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A research study recently published in the journal JAMA Ophthalmology reports a 2 to 40% greater risk of developing cataracts for people who take statin medications to lower cholesterol.
Since cataracts are relatively easy to treat and heart disease is often fatal, most doctors believe that the protective effect of the medications outweighs the risk to sight, but here are answers to 10 questions your cardiologist may not take time to answer for you.
1. What do the researchers mean by "cataract?"
Typically, if you are the person who has the cataract, the thickening of the lens of your eye will be described as:
- Incipient, meaning the ophthalmologist can see it when he or she looks at your eyes in the slit lamp examination but it's not causing significant loss of sight,
- Immature, meaning the cataract is causing loss of sight but the person who has the cataract can still read letters on the eye chart corresponding to 20/200 vision, or
- Mature, meaning the cataract has caused so much loss of sight that it is no longer possible to read the letters on the chart corresponding to 20/200 vision.
This study looked at the incidence of "mature" cataracts in 33,513 men and women aged 30 to 85 over a period of 5 years.
2. What do the researchers mean by "statin?"
The research study considered all statin drugs that would be dispensed by the VA hospitals and clinics in the United States (the study was conducted primarily with male military and ex-military members who lived in the vicinity of San Antonio, Texas).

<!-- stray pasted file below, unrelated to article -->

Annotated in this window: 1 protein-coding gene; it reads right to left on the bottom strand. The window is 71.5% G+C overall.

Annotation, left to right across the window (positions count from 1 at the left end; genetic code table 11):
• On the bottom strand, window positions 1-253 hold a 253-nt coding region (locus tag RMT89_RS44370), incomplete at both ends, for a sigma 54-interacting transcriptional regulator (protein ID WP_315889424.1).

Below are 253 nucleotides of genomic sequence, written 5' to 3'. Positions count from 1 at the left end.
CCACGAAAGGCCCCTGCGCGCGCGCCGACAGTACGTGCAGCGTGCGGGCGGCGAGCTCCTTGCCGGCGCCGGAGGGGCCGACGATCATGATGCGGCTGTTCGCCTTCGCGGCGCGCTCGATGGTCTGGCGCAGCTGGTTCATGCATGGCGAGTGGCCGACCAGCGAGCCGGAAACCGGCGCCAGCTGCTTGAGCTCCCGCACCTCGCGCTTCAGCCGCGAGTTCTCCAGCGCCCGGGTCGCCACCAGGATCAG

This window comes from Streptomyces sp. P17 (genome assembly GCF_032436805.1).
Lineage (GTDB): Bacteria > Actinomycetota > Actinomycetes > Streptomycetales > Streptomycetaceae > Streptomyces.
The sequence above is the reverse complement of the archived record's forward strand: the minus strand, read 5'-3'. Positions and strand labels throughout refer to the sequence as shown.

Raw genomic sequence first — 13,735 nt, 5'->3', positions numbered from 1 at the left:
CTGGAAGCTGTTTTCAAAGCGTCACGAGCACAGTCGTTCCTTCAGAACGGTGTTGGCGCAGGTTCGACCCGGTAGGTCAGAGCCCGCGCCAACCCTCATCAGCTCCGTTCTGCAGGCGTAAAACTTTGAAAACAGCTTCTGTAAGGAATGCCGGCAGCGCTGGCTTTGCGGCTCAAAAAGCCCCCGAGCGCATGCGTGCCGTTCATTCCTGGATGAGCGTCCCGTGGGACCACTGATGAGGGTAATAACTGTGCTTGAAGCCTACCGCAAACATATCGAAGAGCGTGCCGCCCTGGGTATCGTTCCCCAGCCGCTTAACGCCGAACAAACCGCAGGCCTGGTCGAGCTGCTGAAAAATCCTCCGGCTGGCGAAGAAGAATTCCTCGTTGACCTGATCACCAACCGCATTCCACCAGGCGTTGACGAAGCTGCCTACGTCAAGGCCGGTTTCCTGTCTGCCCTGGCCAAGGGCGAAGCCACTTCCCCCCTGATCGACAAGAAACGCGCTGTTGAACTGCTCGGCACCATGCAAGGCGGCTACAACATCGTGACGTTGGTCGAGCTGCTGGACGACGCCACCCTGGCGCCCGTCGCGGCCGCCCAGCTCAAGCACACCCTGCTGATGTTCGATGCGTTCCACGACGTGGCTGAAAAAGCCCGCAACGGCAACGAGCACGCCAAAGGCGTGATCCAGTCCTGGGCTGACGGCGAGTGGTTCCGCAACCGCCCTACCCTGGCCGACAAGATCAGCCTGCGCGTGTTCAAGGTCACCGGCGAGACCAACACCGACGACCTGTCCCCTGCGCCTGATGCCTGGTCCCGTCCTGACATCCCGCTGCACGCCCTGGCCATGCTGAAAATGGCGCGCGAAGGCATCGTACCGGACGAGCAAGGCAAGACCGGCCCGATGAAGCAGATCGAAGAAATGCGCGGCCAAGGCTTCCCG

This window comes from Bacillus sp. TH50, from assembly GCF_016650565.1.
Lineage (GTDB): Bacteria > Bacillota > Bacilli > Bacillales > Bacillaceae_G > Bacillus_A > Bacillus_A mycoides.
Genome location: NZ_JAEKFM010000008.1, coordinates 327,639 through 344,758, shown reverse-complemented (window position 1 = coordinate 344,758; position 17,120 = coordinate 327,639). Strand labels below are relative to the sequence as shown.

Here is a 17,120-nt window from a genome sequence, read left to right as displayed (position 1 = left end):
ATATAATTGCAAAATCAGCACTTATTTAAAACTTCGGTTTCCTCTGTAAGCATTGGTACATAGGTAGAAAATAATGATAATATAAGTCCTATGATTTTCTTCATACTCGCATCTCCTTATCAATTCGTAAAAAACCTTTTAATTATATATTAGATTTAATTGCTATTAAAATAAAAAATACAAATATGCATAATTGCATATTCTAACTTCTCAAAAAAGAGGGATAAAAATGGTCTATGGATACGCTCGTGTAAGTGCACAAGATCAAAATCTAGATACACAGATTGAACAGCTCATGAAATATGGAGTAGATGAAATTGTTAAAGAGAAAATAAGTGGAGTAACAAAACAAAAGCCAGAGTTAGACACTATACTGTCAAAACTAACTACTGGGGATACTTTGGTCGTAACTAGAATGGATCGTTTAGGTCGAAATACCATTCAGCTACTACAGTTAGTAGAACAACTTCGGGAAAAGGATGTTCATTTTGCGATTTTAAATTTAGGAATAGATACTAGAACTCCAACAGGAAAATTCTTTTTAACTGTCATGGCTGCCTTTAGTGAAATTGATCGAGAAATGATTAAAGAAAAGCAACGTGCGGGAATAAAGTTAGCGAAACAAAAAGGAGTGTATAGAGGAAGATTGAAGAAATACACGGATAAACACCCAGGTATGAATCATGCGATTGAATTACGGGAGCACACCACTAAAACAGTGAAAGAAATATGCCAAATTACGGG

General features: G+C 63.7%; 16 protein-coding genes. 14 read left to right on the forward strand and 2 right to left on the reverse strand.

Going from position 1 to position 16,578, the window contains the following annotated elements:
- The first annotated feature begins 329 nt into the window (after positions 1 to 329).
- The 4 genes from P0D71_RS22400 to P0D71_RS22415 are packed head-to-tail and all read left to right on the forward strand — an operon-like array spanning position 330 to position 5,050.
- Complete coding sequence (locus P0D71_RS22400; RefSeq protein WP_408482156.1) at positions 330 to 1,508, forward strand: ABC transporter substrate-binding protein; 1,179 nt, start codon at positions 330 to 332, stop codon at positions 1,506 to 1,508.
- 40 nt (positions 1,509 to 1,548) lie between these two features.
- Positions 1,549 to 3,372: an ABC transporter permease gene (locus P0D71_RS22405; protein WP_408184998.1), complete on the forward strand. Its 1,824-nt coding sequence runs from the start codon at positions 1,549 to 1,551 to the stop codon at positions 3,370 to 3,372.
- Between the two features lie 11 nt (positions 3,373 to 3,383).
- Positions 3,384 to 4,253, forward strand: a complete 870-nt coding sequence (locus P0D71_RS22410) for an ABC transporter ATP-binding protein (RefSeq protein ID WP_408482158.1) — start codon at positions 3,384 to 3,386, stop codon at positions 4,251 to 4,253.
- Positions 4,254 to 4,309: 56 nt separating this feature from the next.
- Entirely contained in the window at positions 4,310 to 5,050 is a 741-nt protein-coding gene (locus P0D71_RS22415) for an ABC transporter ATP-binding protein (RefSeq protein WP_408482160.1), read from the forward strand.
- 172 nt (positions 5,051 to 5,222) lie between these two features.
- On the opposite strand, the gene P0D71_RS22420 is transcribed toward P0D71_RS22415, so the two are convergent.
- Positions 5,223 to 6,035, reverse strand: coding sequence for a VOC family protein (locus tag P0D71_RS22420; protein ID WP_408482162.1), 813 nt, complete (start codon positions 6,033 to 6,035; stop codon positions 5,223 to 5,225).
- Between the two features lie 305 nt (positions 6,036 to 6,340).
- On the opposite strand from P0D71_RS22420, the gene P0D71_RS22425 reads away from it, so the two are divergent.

However, the researchers did separate analyses looking at:
- Anyone in the study had ever taken a statin medication for 90 days or more, and
- People who had taken statins for 2 years, people who had taken statins for 4 years, and people who had taken statins for 6 years or more.
3. How much worse is the risk of developing cataracts if I go on statins?
But it's helpful to put that in perspective. Before statin drugs were commonly prescribed, about 65% of people over the age of 75 developed cataracts. If you live long enough, in other words, you'll probably have about a 2 in 3 chance of getting cataracts. If you take statin drugs for several years, your risk is probably going to be a 3 in 4 chance, or slightly higher chance, of developing cataracts.
4. So, if I'm not retirement age, I am not at risk for cataracts?
Press releases for the study didn't say, but the Wilmer Eye Institute reported in 2004 that 17% of Americans over the age of 40 have a cataract in at least one eye, and 6% of people 40 and older are have at least one eye that is "pseudophakic," that is, with an implanted lens. Your risk for cataracts before the age of 60, however, is usually due to injury rather than progressive disease.
5. Is surgery the only treatment for cataracts?
At this time, surgical removal of cataracts and implantation of a lens is the only medical treatment for cataracts. There is a pharmaceutical grade herbal formula made in Japan called hochu-ekki-to that greatly reduces the risk of developing cataracts, but it has to be taken for 15 years or more to have that benefit.